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Rescuing State-Owned Firms Adds to Emerging Market Debt Crisis

A general view of Medupi Power Station on January 1, 2015. (Photo: Gallo Images / Mail and Guardian / Madelene Cronjé)

Emerging-market economies are grappling with a new dilemma as they begin the slow journey to recovery: how to rescue state-owned businesses without also triggering a debt crisis.

Cash-strapped governments in Indonesia, India, South Africa and elsewhere are being pressured to bail out national airlines, energy utilities and other state businesses brought to their knees by virus-related travel restrictions, collapsing demand and plunging oil prices. The debt risk is putting credit rating companies on watch and prompting nervous investors to sell off assets before the situation gets any worse.

In emerging markets, state-owned enterprises, or SOEs, are key job creators, woven tightly into the economic fabric and even the national identity. They are responsible for 55% of infrastructure investment in those countries, according to the International Monetary Fund, and account for about 60% of non-financial corporate debt, the Institute of International Finance estimates.

On the Hook

“Governments tend to provide significant support to these pseudo-private entities to pursue policy goals,” said Emre Tiftik, a director at the IIF in Washington. “During stress episodes, they are key to generate employment, though this happens at the cost of low productivity.”

Against this backdrop, there’s likely to be a further build-up in SOE debt going forward, said Tiftik. “The implications of this rise will be long-lasting and will weigh on potential growth in the medium-to-long-term,” he said.

Fiscal deficits are already soaring as governments boost spending to prop up growth, but those figures often don’t capture the true liabilities that authorities face if they need to step in to support or rescue state-owned enterprises.

Deficit Blowouts

In Indonesia, a 3% deficit ceiling imposed in the aftermath of the Asian financial crisis more than two decades ago was recently abandoned, and a target of 6.3% of gross domestic product set for this year. India’s deficit is set for a blowout to more than 7% of GDP, and the IMF predicts South Africa’s shortfall could be double the 6.8% the government projected before the virus outbreak.

India now is teetering on the edge of junk status by all three major credit ratings agencies, while Indonesia is in only a slightly more secure positioning. The likes of South Africa and Turkey already are in speculative grade by Moody’s Investor Service, Fitch Ratings Ltd., and S&P Global Ratings.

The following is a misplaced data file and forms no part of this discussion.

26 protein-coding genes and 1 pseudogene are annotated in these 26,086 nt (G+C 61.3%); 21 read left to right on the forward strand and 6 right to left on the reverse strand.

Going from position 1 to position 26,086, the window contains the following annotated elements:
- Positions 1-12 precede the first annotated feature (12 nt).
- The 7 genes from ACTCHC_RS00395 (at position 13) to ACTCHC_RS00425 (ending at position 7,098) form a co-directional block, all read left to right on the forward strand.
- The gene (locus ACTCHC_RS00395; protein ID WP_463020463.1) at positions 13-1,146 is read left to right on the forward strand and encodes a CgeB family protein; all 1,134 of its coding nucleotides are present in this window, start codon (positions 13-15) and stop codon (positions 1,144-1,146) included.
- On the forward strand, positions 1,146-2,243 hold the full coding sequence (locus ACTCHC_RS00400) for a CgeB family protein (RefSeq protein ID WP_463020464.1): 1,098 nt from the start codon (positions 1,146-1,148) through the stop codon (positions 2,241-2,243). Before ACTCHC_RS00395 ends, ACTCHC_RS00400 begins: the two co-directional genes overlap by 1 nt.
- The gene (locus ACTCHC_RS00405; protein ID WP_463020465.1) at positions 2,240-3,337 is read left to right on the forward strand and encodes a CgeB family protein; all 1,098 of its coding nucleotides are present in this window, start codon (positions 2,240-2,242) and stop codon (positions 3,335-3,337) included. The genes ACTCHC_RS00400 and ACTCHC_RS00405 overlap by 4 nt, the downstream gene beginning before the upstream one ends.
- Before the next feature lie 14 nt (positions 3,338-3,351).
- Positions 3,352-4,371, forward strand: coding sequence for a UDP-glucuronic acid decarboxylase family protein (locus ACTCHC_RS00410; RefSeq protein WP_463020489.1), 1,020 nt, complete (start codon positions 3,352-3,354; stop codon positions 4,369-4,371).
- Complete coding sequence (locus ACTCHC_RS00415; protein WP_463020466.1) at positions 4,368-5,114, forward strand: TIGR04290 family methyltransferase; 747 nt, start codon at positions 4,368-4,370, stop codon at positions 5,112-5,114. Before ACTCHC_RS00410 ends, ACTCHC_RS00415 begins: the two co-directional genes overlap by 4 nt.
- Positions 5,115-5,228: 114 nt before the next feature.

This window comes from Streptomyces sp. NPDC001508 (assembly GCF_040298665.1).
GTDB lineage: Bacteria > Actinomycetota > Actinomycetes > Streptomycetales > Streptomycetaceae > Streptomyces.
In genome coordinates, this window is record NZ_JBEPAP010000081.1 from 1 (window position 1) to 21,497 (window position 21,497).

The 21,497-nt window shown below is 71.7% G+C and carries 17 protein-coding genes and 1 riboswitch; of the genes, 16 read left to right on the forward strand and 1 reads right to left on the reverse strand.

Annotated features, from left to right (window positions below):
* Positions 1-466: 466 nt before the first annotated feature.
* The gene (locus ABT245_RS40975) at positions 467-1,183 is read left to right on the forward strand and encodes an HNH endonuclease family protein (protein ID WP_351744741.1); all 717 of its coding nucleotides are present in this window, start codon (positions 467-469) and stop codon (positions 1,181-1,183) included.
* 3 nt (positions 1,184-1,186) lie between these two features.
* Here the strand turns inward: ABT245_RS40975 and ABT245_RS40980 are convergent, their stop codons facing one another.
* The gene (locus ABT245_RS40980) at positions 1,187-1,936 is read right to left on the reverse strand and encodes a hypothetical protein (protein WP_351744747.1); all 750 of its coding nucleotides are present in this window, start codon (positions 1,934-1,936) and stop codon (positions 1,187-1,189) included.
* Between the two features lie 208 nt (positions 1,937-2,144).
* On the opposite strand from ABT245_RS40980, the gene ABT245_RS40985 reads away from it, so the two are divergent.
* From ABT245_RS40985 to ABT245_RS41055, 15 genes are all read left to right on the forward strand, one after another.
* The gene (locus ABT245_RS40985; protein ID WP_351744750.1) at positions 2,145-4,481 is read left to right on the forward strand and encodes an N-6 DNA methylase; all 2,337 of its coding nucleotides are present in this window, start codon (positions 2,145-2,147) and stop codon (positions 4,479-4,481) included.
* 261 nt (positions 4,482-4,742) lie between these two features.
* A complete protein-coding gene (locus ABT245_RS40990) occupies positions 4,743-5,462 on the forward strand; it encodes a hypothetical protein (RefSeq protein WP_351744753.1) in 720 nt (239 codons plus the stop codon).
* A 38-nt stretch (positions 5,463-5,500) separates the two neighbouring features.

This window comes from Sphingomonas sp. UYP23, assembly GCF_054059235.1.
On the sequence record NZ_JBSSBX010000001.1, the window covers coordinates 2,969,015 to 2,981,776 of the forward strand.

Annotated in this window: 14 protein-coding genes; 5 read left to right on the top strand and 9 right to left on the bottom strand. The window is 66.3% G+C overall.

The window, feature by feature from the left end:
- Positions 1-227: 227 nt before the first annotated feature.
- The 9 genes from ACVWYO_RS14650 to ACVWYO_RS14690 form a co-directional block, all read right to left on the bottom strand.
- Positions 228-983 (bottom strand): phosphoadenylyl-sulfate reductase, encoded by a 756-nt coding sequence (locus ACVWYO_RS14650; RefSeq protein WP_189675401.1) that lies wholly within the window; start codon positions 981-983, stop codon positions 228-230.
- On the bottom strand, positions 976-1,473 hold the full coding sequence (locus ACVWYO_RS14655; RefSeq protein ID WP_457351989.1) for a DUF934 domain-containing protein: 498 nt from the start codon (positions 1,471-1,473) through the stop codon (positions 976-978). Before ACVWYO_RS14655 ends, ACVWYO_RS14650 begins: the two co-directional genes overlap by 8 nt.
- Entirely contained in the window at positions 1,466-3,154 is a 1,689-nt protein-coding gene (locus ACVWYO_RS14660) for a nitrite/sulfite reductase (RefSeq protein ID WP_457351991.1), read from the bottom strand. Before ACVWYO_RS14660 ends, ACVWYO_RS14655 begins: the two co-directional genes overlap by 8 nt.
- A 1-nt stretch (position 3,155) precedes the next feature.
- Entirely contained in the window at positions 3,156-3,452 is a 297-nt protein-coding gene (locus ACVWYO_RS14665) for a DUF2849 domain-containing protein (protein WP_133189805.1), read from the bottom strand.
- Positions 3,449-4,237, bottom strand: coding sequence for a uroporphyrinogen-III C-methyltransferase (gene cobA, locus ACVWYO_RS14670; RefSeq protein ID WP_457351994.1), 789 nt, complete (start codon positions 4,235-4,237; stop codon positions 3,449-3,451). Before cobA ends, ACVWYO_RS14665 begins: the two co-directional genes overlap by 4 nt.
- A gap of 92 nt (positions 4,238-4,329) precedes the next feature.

In the Hole

For many countries, rising SOE debt was a problem well before the coronavirus began spreading. In some cases, governments were already bailing out struggling businesses, as in the case of South Africa’s power utility Eskom Holdings SOC Ltd. and its national airline, South African Airways. In Indonesia, two state insurers defaulted on payments to policyholders earlier this year and Krakatau Steel, the nation’s largest steelmaker, teetered on the brink of bankruptcy.

Read More: Indonesia’s New Worry Is Its Debt-Saddled State-Owned Businesses

India Banks

The pandemic has only amplified those risks.

In India, state-run banks pose a huge headache for authorities. The banking industry has one of the world’s worst stressed-asset ratios at 9.3%. The government has already pumped in 2.6 trillion rupees ($34 billion) into its public-sector banks in the three years to March 2020, and may be forced to do more.

Ashish Gupta, a banking sector analyst at Credit Suisse Group AG in Mumbai, estimates Indian banks will need to raise about $20 billion this year to keep capital buffers fresh, with public-sector units needing about $13 billion in recapitalization from the government.

In Indonesia, which has more than 100 state-owned firms, the government has set aside $10 billion in financial support for several SOEs, including for its national carrier PT Garuda Indonesia. Deputy Finance Minister Suahasil Nazara told investors on a conference call recently that PT Hutama Karya, which is building highways in the country, may need aid, but that any direct financial assistance would be “fairly limited” and “not every single problem will be handled with a capital injection.”

Eskom Bailouts

For South Africa, the government is already deep into propping up Eskom, one of its most critical state-owned firms generating about 95% of the nation’s electricity. Eskom was relying on bailouts even before the pandemic to make interest payments on its 450 billion rand ($27 billion) of debt. About 350 billion rand of that pile is guaranteed by the government.

With authorities planning to limit future support, Eskom’s borrowing costs have soared. The yield on the company’s 2028 dollar bonds have climbed 177 basis points since the beginning of January to 8.98%.

One saving grace for governments is that global interest rates are low for now, said Taimur Baig and Ma Tieying, economists at DBS Group Holdings Ltd. in Singapore.

“But that also means GDP and revenue growth will be low,” they wrote in a report. “The ongoing debt binge, much of it inevitable this year, pose plenty of risks for the future.”


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